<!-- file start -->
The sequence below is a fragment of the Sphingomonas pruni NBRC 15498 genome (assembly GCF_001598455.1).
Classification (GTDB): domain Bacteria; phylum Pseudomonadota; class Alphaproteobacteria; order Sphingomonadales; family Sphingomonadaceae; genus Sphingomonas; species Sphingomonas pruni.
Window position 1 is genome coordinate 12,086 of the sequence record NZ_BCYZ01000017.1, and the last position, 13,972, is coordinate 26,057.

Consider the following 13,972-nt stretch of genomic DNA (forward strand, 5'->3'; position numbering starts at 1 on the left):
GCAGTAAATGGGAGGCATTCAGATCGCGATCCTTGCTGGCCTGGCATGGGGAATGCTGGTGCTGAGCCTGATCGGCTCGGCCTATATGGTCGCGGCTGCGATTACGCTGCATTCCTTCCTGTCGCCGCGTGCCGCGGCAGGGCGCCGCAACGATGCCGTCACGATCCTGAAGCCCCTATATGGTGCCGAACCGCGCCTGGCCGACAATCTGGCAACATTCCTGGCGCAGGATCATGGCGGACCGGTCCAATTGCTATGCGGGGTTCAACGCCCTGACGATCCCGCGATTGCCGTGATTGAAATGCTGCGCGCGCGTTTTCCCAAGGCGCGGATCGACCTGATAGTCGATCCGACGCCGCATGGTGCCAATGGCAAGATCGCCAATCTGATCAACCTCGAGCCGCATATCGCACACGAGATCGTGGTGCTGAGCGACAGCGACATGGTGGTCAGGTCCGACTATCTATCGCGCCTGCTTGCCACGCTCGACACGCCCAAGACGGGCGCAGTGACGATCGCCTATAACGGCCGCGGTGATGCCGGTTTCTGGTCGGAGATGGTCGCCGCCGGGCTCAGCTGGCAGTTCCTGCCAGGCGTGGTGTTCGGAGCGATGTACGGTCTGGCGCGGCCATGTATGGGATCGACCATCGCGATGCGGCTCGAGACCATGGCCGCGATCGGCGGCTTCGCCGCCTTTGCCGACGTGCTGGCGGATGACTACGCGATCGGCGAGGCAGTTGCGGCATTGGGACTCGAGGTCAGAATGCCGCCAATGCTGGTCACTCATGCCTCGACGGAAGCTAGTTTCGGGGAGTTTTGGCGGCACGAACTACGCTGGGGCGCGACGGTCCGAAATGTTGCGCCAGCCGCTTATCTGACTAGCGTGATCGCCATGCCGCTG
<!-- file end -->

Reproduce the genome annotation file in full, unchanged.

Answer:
The sequence below is a fragment of the Sphingomonas pruni NBRC 15498 genome (assembly GCF_001598455.1).
Classification (GTDB): domain Bacteria; phylum Pseudomonadota; class Alphaproteobacteria; order Sphingomonadales; family Sphingomonadaceae; genus Sphingomonas; species Sphingomonas pruni.
Window position 1 is genome coordinate 12,086 of the sequence record NZ_BCYZ01000017.1, and the last position, 13,972, is coordinate 26,057.

Consider the following 13,972-nt stretch of genomic DNA (forward strand, 5'->3'; position numbering starts at 1 on the left):
GCAGTAAATGGGAGGCATTCAGATCGCGATCCTTGCTGGCCTGGCATGGGGAATGCTGGTGCTGAGCCTGATCGGCTCGGCCTATATGGTCGCGGCTGCGATTACGCTGCATTCCTTCCTGTCGCCGCGTGCCGCGGCAGGGCGCCGCAACGATGCCGTCACGATCCTGAAGCCCCTATATGGTGCCGAACCGCGCCTGGCCGACAATCTGGCAACATTCCTGGCGCAGGATCATGGCGGACCGGTCCAATTGCTATGCGGGGTTCAACGCCCTGACGATCCCGCGATTGCCGTGATTGAAATGCTGCGCGCGCGTTTTCCCAAGGCGCGGATCGACCTGATAGTCGATCCGACGCCGCATGGTGCCAATGGCAAGATCGCCAATCTGATCAACCTCGAGCCGCATATCGCACACGAGATCGTGGTGCTGAGCGACAGCGACATGGTGGTCAGGTCCGACTATCTATCGCGCCTGCTTGCCACGCTCGACACGCCCAAGACGGGCGCAGTGACGATCGCCTATAACGGCCGCGGTGATGCCGGTTTCTGGTCGGAGATGGTCGCCGCCGGGCTCAGCTGGCAGTTCCTGCCAGGCGTGGTGTTCGGAGCGATGTACGGTCTGGCGCGGCCATGTATGGGATCGACCATCGCGATGCGGCTCGAGACCATGGCCGCGATCGGCGGCTTCGCCGCCTTTGCCGACGTGCTGGCGGATGACTACGCGATCGGCGAGGCAGTTGCGGCATTGGGACTCGAGGTCAGAATGCCGCCAATGCTGGTCACTCATGCCTCGACGGAAGCTAGTTTCGGGGAGTTTTGGCGGCACGAACTACGCTGGGGCGCGACGGTCCGAAATGTTGCGCCAGCCGCTTATCTGACTAGCGTGATCGCCATGCCGCTG